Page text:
Covid-19 and Self-Isolation – When Home Is Not a Place of Safety
For most, home is a safe sanctuary in time of difficulty, stress and uncertainty. But for those who experience domestic violence, or those children that either experience or observe abuse, home is often a place of violence, danger and fear.
Coupled with the government’s latest ‘social distancing’ guidance, it is thought that there will be a surge in reports of domestic violence and child abuse as families spend an increased amount of time together. Perpetrators of abuse could have the ability to restrict their partner’s freedom and threaten their and their children’s safety, leaving them isolated, vulnerable and exposed. To exacerbate the problem further, this will happen at a time when support services are struggling to function due to the same government guidance. Whilst self- isolation is key in the fight against Covid-19, it will shut down routes to support and safety, limiting the options available for victims to seek help.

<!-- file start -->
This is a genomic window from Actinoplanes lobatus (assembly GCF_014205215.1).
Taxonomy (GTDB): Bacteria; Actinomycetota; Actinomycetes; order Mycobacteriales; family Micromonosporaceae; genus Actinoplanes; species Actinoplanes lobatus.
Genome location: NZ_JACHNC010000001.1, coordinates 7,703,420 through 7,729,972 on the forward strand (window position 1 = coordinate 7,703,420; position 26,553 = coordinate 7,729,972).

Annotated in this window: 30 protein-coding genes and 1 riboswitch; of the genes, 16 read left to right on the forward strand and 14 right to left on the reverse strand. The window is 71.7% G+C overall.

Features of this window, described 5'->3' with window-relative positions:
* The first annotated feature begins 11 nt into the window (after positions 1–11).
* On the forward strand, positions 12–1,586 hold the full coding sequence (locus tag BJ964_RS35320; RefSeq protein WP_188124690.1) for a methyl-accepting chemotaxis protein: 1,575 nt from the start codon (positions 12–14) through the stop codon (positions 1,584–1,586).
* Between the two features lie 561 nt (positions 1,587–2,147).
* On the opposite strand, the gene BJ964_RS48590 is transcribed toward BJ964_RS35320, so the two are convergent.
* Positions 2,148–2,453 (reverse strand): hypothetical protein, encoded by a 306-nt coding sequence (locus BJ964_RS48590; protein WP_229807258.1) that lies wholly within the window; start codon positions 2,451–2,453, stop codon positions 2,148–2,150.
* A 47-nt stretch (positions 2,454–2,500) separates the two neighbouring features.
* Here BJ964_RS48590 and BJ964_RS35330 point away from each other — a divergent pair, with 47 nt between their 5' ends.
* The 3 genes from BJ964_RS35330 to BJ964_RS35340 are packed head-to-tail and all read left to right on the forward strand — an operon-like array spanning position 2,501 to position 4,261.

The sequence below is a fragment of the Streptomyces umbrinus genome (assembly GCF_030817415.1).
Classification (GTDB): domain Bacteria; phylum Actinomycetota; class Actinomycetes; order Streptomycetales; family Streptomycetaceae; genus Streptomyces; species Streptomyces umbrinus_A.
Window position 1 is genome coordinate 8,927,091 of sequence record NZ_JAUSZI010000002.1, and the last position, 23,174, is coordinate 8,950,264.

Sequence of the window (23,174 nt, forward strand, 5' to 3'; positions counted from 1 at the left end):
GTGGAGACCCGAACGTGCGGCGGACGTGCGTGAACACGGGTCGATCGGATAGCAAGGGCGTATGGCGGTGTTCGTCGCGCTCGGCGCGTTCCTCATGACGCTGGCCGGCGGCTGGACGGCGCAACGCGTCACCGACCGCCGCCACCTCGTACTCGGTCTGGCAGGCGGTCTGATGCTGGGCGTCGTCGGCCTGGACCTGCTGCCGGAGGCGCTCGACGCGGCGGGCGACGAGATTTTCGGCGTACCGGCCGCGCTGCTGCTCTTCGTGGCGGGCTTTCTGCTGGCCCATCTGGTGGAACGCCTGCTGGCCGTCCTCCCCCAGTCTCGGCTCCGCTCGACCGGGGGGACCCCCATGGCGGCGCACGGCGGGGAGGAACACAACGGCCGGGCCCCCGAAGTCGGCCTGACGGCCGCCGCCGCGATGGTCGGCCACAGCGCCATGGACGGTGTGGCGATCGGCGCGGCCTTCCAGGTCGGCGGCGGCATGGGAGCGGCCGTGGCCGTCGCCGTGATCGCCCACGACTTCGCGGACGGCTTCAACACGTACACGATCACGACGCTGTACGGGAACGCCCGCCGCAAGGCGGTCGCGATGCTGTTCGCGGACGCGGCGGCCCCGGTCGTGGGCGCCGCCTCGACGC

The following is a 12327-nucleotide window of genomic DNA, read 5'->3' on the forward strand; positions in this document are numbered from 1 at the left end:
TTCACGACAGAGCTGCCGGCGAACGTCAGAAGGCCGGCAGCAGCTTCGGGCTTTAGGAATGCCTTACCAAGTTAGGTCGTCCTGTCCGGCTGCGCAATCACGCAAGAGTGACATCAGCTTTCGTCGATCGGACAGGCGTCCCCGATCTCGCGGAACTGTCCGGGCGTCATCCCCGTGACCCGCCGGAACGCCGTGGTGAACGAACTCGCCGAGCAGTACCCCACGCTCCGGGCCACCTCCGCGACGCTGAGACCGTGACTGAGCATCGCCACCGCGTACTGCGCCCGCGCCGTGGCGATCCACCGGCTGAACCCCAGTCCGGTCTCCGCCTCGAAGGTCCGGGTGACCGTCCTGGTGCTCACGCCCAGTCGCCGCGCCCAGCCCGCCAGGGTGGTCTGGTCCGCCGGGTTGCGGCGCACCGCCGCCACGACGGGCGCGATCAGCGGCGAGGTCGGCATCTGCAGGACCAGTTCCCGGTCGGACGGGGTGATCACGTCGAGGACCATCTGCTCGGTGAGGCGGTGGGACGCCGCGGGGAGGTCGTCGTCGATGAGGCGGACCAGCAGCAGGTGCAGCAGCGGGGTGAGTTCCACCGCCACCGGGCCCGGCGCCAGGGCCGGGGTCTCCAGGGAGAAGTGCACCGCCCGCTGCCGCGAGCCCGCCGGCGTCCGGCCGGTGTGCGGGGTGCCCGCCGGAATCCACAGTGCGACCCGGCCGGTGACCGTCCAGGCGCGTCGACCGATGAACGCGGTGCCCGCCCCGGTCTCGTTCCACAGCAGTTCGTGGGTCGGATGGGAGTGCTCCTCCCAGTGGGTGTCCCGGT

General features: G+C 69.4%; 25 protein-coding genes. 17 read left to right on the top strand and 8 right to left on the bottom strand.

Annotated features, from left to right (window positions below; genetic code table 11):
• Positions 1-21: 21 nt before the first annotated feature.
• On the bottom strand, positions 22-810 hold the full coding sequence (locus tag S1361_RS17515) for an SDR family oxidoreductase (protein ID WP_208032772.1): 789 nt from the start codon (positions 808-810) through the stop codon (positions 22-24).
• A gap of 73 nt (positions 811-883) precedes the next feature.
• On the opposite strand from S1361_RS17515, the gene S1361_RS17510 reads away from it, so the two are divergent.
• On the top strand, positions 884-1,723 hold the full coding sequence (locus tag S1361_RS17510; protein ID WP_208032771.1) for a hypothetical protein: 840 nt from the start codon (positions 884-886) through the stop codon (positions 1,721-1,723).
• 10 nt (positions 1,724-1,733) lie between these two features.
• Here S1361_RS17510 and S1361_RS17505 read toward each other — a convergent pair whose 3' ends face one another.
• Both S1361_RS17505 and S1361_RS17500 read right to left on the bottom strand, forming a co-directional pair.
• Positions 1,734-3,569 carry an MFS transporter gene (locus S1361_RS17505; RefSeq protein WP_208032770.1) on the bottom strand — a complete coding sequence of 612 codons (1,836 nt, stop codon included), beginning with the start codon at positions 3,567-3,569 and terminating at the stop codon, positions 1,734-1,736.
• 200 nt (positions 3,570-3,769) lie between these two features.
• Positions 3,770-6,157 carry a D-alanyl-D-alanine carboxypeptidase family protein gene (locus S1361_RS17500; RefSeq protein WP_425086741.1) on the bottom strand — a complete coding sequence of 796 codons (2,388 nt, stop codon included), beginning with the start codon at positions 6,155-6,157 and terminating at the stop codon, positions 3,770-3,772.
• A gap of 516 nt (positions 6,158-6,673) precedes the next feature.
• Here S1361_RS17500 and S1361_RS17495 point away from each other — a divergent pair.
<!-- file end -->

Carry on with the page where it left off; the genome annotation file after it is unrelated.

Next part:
Writing in the Mail on Sunday, Home Secretary Priti Patel has pledged to help those vulnerable stuck at home with domestic abusers during the lockdown and confirmed that whilst the government advice is to stay at home, anyone who is at risk of, or experiencing domestic abuse, is still able to leave and seek refuge. Refuges will remain open, and the police will offer support to all individuals being abused – whether physically, emotionally, or otherwise.
There are also a number of helplines and organisations that are available to assist victims:
- Women’s Aid (080 200 0247)
- ManKind Initiative (01823 334244)
- Leeway (0300 561 0077)
If you or a member of your family are affected by any of the issues raised above, please contact a member of our Family Law team on 01603 620508 to discuss further.
This article was produced on the 3rd April 2020 for information purposes only and should not be construed or relied upon as specific legal advice.